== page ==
It seems that people just can’t get enough Hyperloop at the moment. Fresh off the back of other European countries announcing they would invest in the pioneering technology, France has now thrown its hat into the ring.
According to BFM Business, France’s national rail company, the SNCF, is going to invest an unknown sum of money in American company Hyperloop Technologies, with perhaps a view to potentially build a line in France. However, at the moment other details are few and far between.
BFM Business reported that SNCF has been interested in Hyperloop for several months. Hyperloop Technologies had been looking for about $80 million in a second round of funding, and SNCF now appears to be among the investors.
"Hyperloop is a switched-on and visionary project," SNCF chief executive Guillaume Pépy told L'Obs magazine last year. "We are following it very closely."
France is known for its relatively advanced rail network, with the TGV being the first high-speed passenger train in operation in Europe. Early adoption of Hyperloop would again make France the front runners when it comes to next-generation forms of transport.
Quite where Hyperloop would operate in France is anyone’s guess, if it did come to fruition. But with speeds of up to 1,200 kilometers per hour (760 miles per hour), it could feasibly enable travel between major cities in tens of minutes, rather than currently hours.
Hyperloop, which is still only in a concept stage at the moment, works by creating a frictionless vacuum inside an enclosed tube. Passengers would then travel in pods, being able to travel at high speeds without air resistance.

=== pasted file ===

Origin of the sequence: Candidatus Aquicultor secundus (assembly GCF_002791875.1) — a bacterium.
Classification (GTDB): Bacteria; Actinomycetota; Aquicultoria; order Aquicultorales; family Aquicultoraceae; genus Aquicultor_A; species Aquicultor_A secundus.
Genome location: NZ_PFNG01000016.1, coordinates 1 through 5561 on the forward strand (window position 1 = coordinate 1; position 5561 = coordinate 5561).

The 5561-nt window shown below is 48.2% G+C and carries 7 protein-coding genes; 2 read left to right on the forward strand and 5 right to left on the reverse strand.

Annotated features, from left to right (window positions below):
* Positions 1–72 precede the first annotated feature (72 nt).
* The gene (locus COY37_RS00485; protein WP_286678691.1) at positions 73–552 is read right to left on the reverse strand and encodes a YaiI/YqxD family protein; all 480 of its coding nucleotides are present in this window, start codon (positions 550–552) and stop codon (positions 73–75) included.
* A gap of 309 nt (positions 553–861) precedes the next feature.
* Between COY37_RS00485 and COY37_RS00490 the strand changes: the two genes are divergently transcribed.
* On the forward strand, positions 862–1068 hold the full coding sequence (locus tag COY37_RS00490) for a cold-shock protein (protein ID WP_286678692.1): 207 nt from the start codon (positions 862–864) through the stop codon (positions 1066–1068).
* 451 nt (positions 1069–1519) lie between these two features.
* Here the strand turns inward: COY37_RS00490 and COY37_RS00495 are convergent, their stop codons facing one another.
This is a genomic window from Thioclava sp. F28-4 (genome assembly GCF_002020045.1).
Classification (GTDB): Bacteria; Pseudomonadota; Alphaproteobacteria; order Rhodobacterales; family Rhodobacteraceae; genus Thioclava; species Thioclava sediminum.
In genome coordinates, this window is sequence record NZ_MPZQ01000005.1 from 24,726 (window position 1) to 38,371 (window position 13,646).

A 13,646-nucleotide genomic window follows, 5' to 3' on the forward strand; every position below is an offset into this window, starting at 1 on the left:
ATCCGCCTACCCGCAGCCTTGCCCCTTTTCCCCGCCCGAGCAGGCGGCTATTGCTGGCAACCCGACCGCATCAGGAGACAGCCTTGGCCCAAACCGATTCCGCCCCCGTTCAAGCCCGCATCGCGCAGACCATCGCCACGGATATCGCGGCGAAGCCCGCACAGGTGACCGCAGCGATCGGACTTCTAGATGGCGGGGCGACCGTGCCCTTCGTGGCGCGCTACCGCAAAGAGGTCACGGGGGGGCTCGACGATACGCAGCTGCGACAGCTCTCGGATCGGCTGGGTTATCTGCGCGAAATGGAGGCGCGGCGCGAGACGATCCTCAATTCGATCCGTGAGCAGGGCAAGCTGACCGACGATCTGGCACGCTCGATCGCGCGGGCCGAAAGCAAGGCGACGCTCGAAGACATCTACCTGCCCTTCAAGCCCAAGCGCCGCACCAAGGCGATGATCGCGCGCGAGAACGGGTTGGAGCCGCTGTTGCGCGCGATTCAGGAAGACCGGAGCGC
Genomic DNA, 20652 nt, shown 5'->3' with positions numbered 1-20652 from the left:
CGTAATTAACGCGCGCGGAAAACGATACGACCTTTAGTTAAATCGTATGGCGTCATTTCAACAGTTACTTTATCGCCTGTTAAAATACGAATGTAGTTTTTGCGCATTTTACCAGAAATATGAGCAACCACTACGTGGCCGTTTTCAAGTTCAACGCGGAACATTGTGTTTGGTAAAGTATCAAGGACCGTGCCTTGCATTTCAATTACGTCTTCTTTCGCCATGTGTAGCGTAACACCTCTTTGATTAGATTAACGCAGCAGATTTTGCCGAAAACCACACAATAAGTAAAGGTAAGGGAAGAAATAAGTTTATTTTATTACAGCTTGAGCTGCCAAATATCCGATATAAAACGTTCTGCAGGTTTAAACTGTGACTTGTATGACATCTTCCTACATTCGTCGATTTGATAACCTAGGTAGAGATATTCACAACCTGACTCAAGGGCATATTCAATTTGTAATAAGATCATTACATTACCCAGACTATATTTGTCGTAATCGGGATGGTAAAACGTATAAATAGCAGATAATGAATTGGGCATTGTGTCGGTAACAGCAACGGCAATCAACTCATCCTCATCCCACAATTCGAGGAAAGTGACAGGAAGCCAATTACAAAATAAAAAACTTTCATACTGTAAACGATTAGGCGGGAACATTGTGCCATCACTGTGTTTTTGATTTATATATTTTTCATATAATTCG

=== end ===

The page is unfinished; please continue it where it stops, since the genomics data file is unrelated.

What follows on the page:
Two rival companies in the U.S., Hyperloop Technologies and Hyperloop Transportation Technologies (HTT), are both currently leading the development of the project, building test tracks in Las Vegas and California respectively. Elon Musk, who originally put forward the idea for the technology in 2013, is also encouraging development. Recently, his SpaceX company held a competition for teams to design pods, to be tested later this year.
And over in Europe, it’s not just France getting in on the action. Earlier this year, Slovakia announced it was working with HTT to look into developing a high-speed line between several European cities – Bratislava in Slovakia, Vienna in Austria, and Budapest in Hungary.
With the interest shown around the world in Hyperloop so far, it perhaps raises questions as to why some countries – like the U.K. – are investing huge amounts of money in more traditional high-speed rail. However, the fact remains that it is still an experimental technology at the moment, but perhaps in a few years, we will start to get a clearer picture about whether Hyperloop can really be the “fifth mode of transport” it is often touted to be.